On 5th March 2019, the departments of English and the department of Ancient India and World History jointly hosted a public lecture by Prof. Geraldine Forbes, Distinguished Teaching Professor Emerita, Department of History, State University of New York Oswego.
The title of the talk was: “The Challenges of Researching and Writing Women’s History”
This talk focused on the importance of writing histories that include all women, examining women’s lives in their own terms, and promoting more egalitarian gender relations. Forbes began with a survey of the first efforts to write feminist women’s history, the problems researchers encountered with the archives, efforts to find new sources and new methodologies, and the history that has been written.
In suggesting new sources, Forbes discussed mining family photograph collections for details about women’s lives within their families. However, photography collections are only useful in retrieving the lives of middle and upper-middle class women; the images that have survived of working-class women seldom include biographical details. Although families often photographed their servants, they rarely preserved their names or other details of their lives.
Other material objects, for example, kitchen utensils and the tools of market women, have not yet received much attention. However, researchers have begun examining kanthas for evidence of what was important to women, their role in gift giving, women’s rituals and beliefs, and women’s knowledge events outside the home. Kanthas may not tell historians much about the individual artists, but they can contribute to an understanding of women’s everyday lives and their connection to and role in cultural production.
The project of recovery – the first goal of women’s history when it emerged in the 1970s – was to find out the details of women’s lives and work, and recreate them as subjects of history. This has been possible with women like Rashsundari Debi, Binodini Dasi, and Haimabati Sen, but it has not been possible to find the memoir of a maidservant or jute mill worker. The imperative now is to move beyond the project of recovery to try to understand women’s lived lives and write histories of women from all regions, classes, castes, and ideologies. This involves asking different questions, turning to diverse sources, and analyzing findings in new ways.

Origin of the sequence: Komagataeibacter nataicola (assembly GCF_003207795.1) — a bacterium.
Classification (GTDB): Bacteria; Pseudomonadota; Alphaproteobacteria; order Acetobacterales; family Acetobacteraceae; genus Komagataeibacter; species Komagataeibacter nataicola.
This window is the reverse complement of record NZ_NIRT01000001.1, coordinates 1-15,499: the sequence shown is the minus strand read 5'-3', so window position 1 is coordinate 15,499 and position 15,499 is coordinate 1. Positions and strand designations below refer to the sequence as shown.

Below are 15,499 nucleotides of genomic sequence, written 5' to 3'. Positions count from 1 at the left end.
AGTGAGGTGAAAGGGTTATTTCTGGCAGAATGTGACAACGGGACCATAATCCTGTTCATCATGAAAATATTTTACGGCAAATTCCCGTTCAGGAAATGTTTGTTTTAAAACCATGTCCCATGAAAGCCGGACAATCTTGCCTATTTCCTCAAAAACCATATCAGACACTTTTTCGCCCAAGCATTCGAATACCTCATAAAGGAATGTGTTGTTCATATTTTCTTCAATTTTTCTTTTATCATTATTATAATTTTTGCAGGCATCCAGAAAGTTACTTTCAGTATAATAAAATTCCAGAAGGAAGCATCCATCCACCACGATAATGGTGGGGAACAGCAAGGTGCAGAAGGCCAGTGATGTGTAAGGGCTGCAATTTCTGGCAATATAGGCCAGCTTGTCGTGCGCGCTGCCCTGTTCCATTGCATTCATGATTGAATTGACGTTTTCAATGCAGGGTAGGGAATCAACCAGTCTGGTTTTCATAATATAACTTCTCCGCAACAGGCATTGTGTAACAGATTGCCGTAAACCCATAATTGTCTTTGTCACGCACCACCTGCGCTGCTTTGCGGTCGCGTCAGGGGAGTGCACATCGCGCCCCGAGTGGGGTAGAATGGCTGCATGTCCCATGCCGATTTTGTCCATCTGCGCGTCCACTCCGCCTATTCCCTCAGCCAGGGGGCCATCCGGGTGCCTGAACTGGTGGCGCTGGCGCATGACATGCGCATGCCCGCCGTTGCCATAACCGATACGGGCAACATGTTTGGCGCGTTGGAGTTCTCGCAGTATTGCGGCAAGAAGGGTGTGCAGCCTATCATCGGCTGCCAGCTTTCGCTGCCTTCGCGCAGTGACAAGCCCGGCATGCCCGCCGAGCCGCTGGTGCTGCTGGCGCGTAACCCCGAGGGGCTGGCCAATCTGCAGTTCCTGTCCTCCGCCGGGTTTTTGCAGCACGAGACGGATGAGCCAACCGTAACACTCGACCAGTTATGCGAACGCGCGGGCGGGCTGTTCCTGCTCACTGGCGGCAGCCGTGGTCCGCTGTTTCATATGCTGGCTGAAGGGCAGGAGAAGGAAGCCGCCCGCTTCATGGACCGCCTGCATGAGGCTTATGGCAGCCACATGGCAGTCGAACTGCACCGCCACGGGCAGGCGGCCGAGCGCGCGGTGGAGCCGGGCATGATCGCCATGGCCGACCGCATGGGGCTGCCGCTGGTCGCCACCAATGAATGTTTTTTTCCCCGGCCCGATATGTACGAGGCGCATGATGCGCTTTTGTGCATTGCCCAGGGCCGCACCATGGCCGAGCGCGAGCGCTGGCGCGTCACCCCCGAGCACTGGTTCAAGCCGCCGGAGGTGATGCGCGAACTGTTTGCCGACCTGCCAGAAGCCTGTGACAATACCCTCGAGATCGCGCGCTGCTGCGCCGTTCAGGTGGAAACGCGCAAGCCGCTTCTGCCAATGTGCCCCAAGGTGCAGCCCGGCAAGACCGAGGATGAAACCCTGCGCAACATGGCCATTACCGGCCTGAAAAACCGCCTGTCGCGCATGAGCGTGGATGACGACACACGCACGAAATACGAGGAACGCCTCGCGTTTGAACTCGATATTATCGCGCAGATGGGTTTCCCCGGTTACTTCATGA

This project may not lead to the recovery of complete stories. However, there is value in recovering stories that disrupt the conventional narrative of undifferentiated women, victimhood, unmitigated suffering, and oppressive patriarchy. What may emerge are stories of women who did not succeed, oppressed other women, lied, cheated, and even murdered. It is important that historians grapple with stories they do not like, stories that do not advance feminism, and stories that are appalling. These must be told alongside stories of women who resisted oppression and of women who accepted the patriarchal order. Presenting women as simply victims or as agents of their own lives misses the ways in which women, and all people, belong to cultures and societies and must act within contexts of power relations. Good history, inclusive history will help us understand some of the endemic problems women face: violence, discrimination, and a declining sex ratio as well as where and when resistance to oppression was successful.